07.24.12

Will the Pope’s Former Butler, Paolo Gabriele, Pay in a Vatileaks Trial?

Paolo Gabriele, accused of stealing papal documents in the Vatileaks scandal, is out on parole but faces six years in prison. Barbie Latza Nadeau on three newly named suspects—and whether Benedict will forgive his butler.

The pope’s former butler, Paolo Gabriele, who has been languishing in a secret cell inside the fortified walls of Vatican City since May 23, has been released to house arrest. But while he has moved back into his familial apartment with his wife and three children, he cannot leave the sacred grounds of the tiny city-state until the Vatican tribunal makes the most important decision of his life. Will they absolve him of stealing papal documents and leaking them to the press, and let him go? Or, more likely, will they send him to trial, where he faces a six-year prison sentence?

The stakes are high for Gabriele, who until his arrest was best known for holding the papal umbrella when it rained and assisting the holy father with his somewhat mundane daily routine. But for the last year or so, he allegedly has also been siphoning secret scrolls from the pope’s private desk and giving copies to Italian journalist Gianluigi Nuzzi, who published them in a best-selling book, according to the pope’s spokesman Federico Lombardi, who refers to Gabriele fondly by his first name even as he condemns the unthinkable act of betrayal that has become known simply as “Vatileaks”.

During the 60 days that Gabriele was under lock and key, he underwent an intensive interrogation, during which he may have implicated co-conspirators. Last week, three cardinals commissioned by the pope to run a parallel investigation into the Vatileaks scandal delivered their own sealed report to the pope. The Roman daily newspaper La Repubblica reported Monday that the cardinals named as many as three additional suspects, including the pope’s trusted German housekeeper Ingrid Stampa, who is often referred to as the “papessa” or “popess” because of her close connection to the pontiff. La Repubblica also reported that the commission named Bishop Josef Clemens. Another longtime and trusted aide of Benedict, the bishop is secretary for the Pontifical Council for the Laity but cut his teeth as an aide to the then-cardinal Josef Ratzinger at the Congregation for the Doctrine of the Faith before Ratzinger became pope. The third alleged suspect, according to the Italian paper, is Cardinal Paolo Sardi, a retired former papal chamberlain. But Lombardi quickly quashed the claims as falsehoods, insisting that they were “not based on objective criteria and seriously damage the honor of the people concerned, who have served the holy father faithfully for many years.” He scolded reporters for printing what he essentially dismissed as fabrications. He said the cardinals’ report was for the pope’s eyes only and insisted, “It is not this kind of information that the public has the right to know.”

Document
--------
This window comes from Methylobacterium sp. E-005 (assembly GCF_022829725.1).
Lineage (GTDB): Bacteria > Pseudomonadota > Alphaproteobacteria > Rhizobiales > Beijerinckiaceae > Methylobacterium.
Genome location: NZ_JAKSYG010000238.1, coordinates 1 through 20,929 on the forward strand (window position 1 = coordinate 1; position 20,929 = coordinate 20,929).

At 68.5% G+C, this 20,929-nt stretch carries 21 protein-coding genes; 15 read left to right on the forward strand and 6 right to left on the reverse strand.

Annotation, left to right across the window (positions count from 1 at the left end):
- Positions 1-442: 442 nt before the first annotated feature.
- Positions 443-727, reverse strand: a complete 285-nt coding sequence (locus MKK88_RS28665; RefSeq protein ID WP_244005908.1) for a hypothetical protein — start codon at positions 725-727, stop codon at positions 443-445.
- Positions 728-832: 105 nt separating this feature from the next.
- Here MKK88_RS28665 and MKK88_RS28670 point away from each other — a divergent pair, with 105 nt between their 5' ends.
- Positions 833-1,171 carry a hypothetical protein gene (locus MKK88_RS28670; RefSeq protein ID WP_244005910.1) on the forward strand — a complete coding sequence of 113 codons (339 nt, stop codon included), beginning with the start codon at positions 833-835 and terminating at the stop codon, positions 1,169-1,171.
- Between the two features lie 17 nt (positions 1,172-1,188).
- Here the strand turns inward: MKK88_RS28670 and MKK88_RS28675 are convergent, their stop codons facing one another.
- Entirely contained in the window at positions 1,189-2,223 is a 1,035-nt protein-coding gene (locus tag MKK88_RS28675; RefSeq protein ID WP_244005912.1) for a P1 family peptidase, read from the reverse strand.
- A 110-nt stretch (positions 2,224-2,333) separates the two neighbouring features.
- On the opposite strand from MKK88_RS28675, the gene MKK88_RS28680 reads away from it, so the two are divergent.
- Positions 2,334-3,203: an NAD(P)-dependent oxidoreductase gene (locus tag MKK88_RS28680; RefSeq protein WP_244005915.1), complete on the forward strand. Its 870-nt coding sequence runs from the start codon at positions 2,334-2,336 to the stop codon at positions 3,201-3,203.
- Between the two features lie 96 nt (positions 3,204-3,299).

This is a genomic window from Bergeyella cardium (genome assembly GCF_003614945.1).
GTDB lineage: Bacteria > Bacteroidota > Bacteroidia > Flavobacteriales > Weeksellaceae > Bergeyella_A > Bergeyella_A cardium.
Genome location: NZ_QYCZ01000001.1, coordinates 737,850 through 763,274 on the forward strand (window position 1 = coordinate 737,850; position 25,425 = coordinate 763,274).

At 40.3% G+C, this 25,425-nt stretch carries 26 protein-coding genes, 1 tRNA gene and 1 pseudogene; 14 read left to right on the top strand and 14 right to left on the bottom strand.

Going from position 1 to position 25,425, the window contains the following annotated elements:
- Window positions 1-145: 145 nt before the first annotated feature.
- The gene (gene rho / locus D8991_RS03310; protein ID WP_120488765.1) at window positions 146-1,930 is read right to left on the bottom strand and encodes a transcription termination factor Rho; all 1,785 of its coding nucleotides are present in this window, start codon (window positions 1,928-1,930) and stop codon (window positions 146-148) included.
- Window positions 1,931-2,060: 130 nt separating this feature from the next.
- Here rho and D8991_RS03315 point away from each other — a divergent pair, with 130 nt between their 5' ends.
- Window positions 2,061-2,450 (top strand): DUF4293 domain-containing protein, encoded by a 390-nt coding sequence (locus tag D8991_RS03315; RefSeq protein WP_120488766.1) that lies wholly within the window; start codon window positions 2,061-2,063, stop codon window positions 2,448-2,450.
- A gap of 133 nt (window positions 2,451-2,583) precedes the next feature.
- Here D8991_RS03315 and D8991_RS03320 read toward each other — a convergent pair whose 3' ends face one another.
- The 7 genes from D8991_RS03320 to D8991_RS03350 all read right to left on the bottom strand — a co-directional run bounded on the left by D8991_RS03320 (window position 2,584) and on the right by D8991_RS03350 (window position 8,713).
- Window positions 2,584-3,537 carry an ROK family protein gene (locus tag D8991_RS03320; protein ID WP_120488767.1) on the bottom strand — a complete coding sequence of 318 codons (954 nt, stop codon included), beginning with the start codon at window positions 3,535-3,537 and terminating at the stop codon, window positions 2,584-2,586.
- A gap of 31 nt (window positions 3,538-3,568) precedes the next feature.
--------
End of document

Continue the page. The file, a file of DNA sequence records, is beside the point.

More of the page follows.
The pope, who is summering in the hills outside Rome, has ultimate authority over everything that happens inside Vatican City, so before the tribunal issues an edict on the butler’s fate, the pontiff will have to approve it. He has the power to contradict the tribunal, effectively pardoning Gabriele, even if the Vatican court rules he should stand trial. Gabriele is believed to be preparing a request for such a pardon.

“He has been able to reflect much in these days and has come to the conclusion that his methods could have been different. Yes, he regrets the means he used.”

If the pope chooses not to forgive his once-trusted aide, and instead Gabriele is ordered to stand trial, Lombardi said hearings would likely begin in the fall and would most certainly be closed to the public and press. The decision will be made by the end of July or early days of August, he said.

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Barbie Latza Nadeau on how the scandal is affecting visitors to the Vatican.

Meanwhile, Gabriele’s lawyers all but admit his culpability, saying their client feels remorse for his actions but that he acted “for the love of the church.” At a press conference over the weekend, Carlo Fusco, one of two lawyers appointed by the Vatican to represent Gabriele during intensive interrogations, said his client “did what he did” because he was “moved by the desire to do something that could be an act of help, an act of love, towards the pope,” said Fusco. “He has been able to reflect much in these days and has come to the conclusion that his methods could have been different. Yes, he regrets the means he used.”

Whether Gabriele would agree with the Vatican lawyers’ assessment of his actions is yet to be seen. No one has heard a word from the butler since his arrest two months ago.